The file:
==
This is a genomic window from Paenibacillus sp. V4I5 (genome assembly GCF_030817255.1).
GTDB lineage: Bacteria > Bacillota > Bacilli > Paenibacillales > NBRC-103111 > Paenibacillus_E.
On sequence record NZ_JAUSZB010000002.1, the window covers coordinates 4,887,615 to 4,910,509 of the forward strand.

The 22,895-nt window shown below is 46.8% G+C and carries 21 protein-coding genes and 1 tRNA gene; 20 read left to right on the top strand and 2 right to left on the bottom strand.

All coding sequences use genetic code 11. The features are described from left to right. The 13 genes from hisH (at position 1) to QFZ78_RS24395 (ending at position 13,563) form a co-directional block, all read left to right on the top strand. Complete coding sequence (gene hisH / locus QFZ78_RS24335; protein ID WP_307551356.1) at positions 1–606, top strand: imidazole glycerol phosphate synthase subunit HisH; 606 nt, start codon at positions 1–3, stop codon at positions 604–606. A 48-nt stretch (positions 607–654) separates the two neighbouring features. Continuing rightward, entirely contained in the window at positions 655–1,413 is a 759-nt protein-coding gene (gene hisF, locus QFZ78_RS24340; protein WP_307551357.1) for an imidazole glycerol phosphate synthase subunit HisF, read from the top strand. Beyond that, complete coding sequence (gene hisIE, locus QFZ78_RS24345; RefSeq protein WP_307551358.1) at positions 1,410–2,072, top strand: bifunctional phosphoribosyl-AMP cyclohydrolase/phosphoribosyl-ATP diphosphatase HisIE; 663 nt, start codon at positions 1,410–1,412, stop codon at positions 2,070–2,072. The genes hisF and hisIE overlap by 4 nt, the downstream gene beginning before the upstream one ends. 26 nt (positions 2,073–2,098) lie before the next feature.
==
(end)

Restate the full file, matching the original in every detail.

This is a genomic window from Paenibacillus sp. V4I5 (genome assembly GCF_030817255.1).
GTDB lineage: Bacteria > Bacillota > Bacilli > Paenibacillales > NBRC-103111 > Paenibacillus_E.
On sequence record NZ_JAUSZB010000002.1, the window covers coordinates 4,887,615 to 4,910,509 of the forward strand.

The 22,895-nt window shown below is 46.8% G+C and carries 21 protein-coding genes and 1 tRNA gene; 20 read left to right on the top strand and 2 right to left on the bottom strand.

All coding sequences use genetic code 11. The features are described from left to right. The 13 genes from hisH (at position 1) to QFZ78_RS24395 (ending at position 13,563) form a co-directional block, all read left to right on the top strand. Complete coding sequence (gene hisH / locus QFZ78_RS24335; protein ID WP_307551356.1) at positions 1–606, top strand: imidazole glycerol phosphate synthase subunit HisH; 606 nt, start codon at positions 1–3, stop codon at positions 604–606. A 48-nt stretch (positions 607–654) separates the two neighbouring features. Continuing rightward, entirely contained in the window at positions 655–1,413 is a 759-nt protein-coding gene (gene hisF, locus QFZ78_RS24340; protein WP_307551357.1) for an imidazole glycerol phosphate synthase subunit HisF, read from the top strand. Beyond that, complete coding sequence (gene hisIE, locus QFZ78_RS24345; RefSeq protein WP_307551358.1) at positions 1,410–2,072, top strand: bifunctional phosphoribosyl-AMP cyclohydrolase/phosphoribosyl-ATP diphosphatase HisIE; 663 nt, start codon at positions 1,410–1,412, stop codon at positions 2,070–2,072. The genes hisF and hisIE overlap by 4 nt, the downstream gene beginning before the upstream one ends. 26 nt (positions 2,073–2,098) lie before the next feature.